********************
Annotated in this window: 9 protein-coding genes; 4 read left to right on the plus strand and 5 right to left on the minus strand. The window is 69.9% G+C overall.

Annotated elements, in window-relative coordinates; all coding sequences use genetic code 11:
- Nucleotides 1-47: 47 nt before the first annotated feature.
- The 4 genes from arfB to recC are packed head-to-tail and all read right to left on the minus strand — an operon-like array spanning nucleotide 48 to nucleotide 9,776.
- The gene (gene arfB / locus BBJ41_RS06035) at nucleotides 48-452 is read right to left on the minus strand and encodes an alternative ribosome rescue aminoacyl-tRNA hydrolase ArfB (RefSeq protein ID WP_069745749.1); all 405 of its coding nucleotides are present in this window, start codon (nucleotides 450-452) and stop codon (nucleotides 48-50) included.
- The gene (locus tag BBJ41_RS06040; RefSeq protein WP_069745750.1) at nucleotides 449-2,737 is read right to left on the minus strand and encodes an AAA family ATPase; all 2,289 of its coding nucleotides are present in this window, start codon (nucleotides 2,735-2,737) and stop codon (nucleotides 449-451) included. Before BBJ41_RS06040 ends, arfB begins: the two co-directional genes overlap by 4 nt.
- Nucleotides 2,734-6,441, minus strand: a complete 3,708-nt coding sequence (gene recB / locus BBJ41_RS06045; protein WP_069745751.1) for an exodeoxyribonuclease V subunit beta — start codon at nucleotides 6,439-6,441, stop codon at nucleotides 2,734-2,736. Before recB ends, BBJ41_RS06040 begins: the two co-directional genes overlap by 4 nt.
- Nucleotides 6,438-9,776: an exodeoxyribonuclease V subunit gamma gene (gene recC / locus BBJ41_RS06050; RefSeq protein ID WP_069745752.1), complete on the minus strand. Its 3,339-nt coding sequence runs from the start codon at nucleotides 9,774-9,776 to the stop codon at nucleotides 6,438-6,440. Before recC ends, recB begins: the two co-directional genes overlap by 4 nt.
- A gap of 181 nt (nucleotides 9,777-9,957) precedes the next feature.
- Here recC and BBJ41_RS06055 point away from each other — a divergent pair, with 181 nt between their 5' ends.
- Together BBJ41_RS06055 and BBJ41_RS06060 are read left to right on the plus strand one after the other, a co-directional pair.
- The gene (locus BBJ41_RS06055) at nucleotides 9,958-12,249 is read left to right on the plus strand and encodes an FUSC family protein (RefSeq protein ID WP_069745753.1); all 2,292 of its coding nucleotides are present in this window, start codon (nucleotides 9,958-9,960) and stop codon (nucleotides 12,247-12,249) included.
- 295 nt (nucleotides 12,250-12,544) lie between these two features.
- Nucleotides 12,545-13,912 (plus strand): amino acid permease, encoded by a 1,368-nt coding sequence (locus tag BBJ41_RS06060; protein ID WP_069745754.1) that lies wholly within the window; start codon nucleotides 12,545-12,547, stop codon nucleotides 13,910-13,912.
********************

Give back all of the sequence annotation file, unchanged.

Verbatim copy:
Annotated in this window: 9 protein-coding genes; 4 read left to right on the plus strand and 5 right to left on the minus strand. The window is 69.9% G+C overall.

Annotated elements, in window-relative coordinates; all coding sequences use genetic code 11:
- Nucleotides 1-47: 47 nt before the first annotated feature.
- The 4 genes from arfB to recC are packed head-to-tail and all read right to left on the minus strand — an operon-like array spanning nucleotide 48 to nucleotide 9,776.
- The gene (gene arfB / locus BBJ41_RS06035) at nucleotides 48-452 is read right to left on the minus strand and encodes an alternative ribosome rescue aminoacyl-tRNA hydrolase ArfB (RefSeq protein ID WP_069745749.1); all 405 of its coding nucleotides are present in this window, start codon (nucleotides 450-452) and stop codon (nucleotides 48-50) included.
- The gene (locus tag BBJ41_RS06040; RefSeq protein WP_069745750.1) at nucleotides 449-2,737 is read right to left on the minus strand and encodes an AAA family ATPase; all 2,289 of its coding nucleotides are present in this window, start codon (nucleotides 2,735-2,737) and stop codon (nucleotides 449-451) included. Before BBJ41_RS06040 ends, arfB begins: the two co-directional genes overlap by 4 nt.
- Nucleotides 2,734-6,441, minus strand: a complete 3,708-nt coding sequence (gene recB / locus BBJ41_RS06045; protein WP_069745751.1) for an exodeoxyribonuclease V subunit beta — start codon at nucleotides 6,439-6,441, stop codon at nucleotides 2,734-2,736. Before recB ends, BBJ41_RS06040 begins: the two co-directional genes overlap by 4 nt.
- Nucleotides 6,438-9,776: an exodeoxyribonuclease V subunit gamma gene (gene recC / locus BBJ41_RS06050; RefSeq protein ID WP_069745752.1), complete on the minus strand. Its 3,339-nt coding sequence runs from the start codon at nucleotides 9,774-9,776 to the stop codon at nucleotides 6,438-6,440. Before recC ends, recB begins: the two co-directional genes overlap by 4 nt.
- A gap of 181 nt (nucleotides 9,777-9,957) precedes the next feature.
- Here recC and BBJ41_RS06055 point away from each other — a divergent pair, with 181 nt between their 5' ends.
- Together BBJ41_RS06055 and BBJ41_RS06060 are read left to right on the plus strand one after the other, a co-directional pair.
- The gene (locus BBJ41_RS06055) at nucleotides 9,958-12,249 is read left to right on the plus strand and encodes an FUSC family protein (RefSeq protein ID WP_069745753.1); all 2,292 of its coding nucleotides are present in this window, start codon (nucleotides 9,958-9,960) and stop codon (nucleotides 12,247-12,249) included.
- 295 nt (nucleotides 12,250-12,544) lie between these two features.
- Nucleotides 12,545-13,912 (plus strand): amino acid permease, encoded by a 1,368-nt coding sequence (locus tag BBJ41_RS06060; protein ID WP_069745754.1) that lies wholly within the window; start codon nucleotides 12,545-12,547, stop codon nucleotides 13,910-13,912.